Food safety in developing countries
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Grace, D., Unger, F., Lapar, L. and Hung Nguyen-Viet. 2015. Food safety in developing countries. Paper presented at the 4th Food Safety and Zoonoses Symposium for Asia Pacific and 2nd Regional EcoHealth Symposium, Chiang Mai, Thailand, 3-5 August 2015.
Permanent link to cite or share this item: https://hdl.handle.net/10568/73334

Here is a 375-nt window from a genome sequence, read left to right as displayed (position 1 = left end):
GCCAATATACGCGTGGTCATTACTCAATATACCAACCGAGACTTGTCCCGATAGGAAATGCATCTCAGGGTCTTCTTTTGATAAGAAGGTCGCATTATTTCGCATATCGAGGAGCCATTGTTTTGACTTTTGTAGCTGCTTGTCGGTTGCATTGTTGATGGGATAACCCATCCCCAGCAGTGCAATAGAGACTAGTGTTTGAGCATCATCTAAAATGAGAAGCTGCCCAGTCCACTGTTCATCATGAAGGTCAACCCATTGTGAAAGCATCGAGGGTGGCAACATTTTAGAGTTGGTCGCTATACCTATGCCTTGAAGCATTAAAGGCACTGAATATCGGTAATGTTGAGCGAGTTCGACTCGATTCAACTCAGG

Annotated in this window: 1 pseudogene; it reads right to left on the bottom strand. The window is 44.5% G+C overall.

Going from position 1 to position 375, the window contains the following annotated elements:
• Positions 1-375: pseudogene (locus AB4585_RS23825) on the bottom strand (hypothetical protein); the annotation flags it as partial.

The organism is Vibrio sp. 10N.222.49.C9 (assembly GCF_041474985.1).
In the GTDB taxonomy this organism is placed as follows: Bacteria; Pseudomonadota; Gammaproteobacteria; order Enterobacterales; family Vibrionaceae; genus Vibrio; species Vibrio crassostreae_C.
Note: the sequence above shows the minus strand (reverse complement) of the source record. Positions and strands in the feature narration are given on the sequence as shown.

Evidence on foodborne disease (FBD) in developing countries is still limited, but important studies in recent years have broadened our understanding. These suggest that developing country consumers are concerned about FBD; that most of the known burden of FBD disease comes from biological hazards; and, that most FBD is the result of consumption of fresh, perishable foods sold in informal markets. FBD is likely to increase in developing countries as the result of massive increases in the consumption of risky foods (livestock and fish products and produce) and lengthening and broadening value chains. Although intensification of agricultural production is a strong trend, so far agroindustrial production and modern retail have not demonstrated clear advantages in food safety and disease control. There is limited evidence on effective, sustainable and scalable interventions to improve food safety in domestic markets. Training farmers on input use and good practices often benefits those farmers trained, but has not been scalable or sustainable, except where good practices are linked to eligibility for export. Training informal value chain actors who receive business benefits from being trained has been more successful. Such benefits may include prime sell prices for niche or branded products or increased consumer trust. New technologies strongly driving by their feasibility, growing public concern and increased emphasis on food system governance can also improve food safety. Promising examples from ongoing ILRI research (e.g. Uganda, Slaughterhouses hygienic management and Vietnam, Food Safety task force) will be provided and discussed.